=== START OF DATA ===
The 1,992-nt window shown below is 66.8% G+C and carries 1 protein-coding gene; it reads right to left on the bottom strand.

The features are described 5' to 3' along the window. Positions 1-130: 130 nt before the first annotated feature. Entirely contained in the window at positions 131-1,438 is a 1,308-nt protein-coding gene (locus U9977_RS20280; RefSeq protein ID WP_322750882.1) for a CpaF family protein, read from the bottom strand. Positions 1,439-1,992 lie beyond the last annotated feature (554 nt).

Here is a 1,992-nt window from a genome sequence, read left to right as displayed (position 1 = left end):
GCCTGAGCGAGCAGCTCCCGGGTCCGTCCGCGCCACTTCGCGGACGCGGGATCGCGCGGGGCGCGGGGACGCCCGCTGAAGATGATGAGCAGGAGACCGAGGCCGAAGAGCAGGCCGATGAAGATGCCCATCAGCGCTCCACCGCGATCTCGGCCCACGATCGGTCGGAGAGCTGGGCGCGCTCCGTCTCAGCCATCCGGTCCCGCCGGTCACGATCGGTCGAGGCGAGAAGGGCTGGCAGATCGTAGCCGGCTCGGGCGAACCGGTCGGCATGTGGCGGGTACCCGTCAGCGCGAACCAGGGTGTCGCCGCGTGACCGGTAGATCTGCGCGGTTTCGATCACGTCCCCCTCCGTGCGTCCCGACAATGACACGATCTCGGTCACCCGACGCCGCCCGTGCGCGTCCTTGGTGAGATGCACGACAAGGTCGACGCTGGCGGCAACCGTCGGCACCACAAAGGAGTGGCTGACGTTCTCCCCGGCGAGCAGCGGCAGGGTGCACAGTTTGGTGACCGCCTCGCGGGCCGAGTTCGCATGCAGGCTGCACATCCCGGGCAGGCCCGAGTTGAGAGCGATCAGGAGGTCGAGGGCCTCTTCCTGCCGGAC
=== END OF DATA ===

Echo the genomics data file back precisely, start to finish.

The 1,992-nt window shown below is 66.8% G+C and carries 1 protein-coding gene; it reads right to left on the bottom strand.

The features are described 5' to 3' along the window. Positions 1-130: 130 nt before the first annotated feature. Entirely contained in the window at positions 131-1,438 is a 1,308-nt protein-coding gene (locus U9977_RS20280; RefSeq protein ID WP_322750882.1) for a CpaF family protein, read from the bottom strand. Positions 1,439-1,992 lie beyond the last annotated feature (554 nt).

Here is a 1,992-nt window from a genome sequence, read left to right as displayed (position 1 = left end):
GCCTGAGCGAGCAGCTCCCGGGTCCGTCCGCGCCACTTCGCGGACGCGGGATCGCGCGGGGCGCGGGGACGCCCGCTGAAGATGATGAGCAGGAGACCGAGGCCGAAGAGCAGGCCGATGAAGATGCCCATCAGCGCTCCACCGCGATCTCGGCCCACGATCGGTCGGAGAGCTGGGCGCGCTCCGTCTCAGCCATCCGGTCCCGCCGGTCACGATCGGTCGAGGCGAGAAGGGCTGGCAGATCGTAGCCGGCTCGGGCGAACCGGTCGGCATGTGGCGGGTACCCGTCAGCGCGAACCAGGGTGTCGCCGCGTGACCGGTAGATCTGCGCGGTTTCGATCACGTCCCCCTCCGTGCGTCCCGACAATGACACGATCTCGGTCACCCGACGCCGCCCGTGCGCGTCCTTGGTGAGATGCACGACAAGGTCGACGCTGGCGGCAACCGTCGGCACCACAAAGGAGTGGCTGACGTTCTCCCCGGCGAGCAGCGGCAGGGTGCACAGTTTGGTGACCGCCTCGCGGGCCGAGTTCGCATGCAGGCTGCACATCCCGGGCAGGCCCGAGTTGAGAGCGATCAGGAGGTCGAGGGCCTCTTCCTGCCGGAC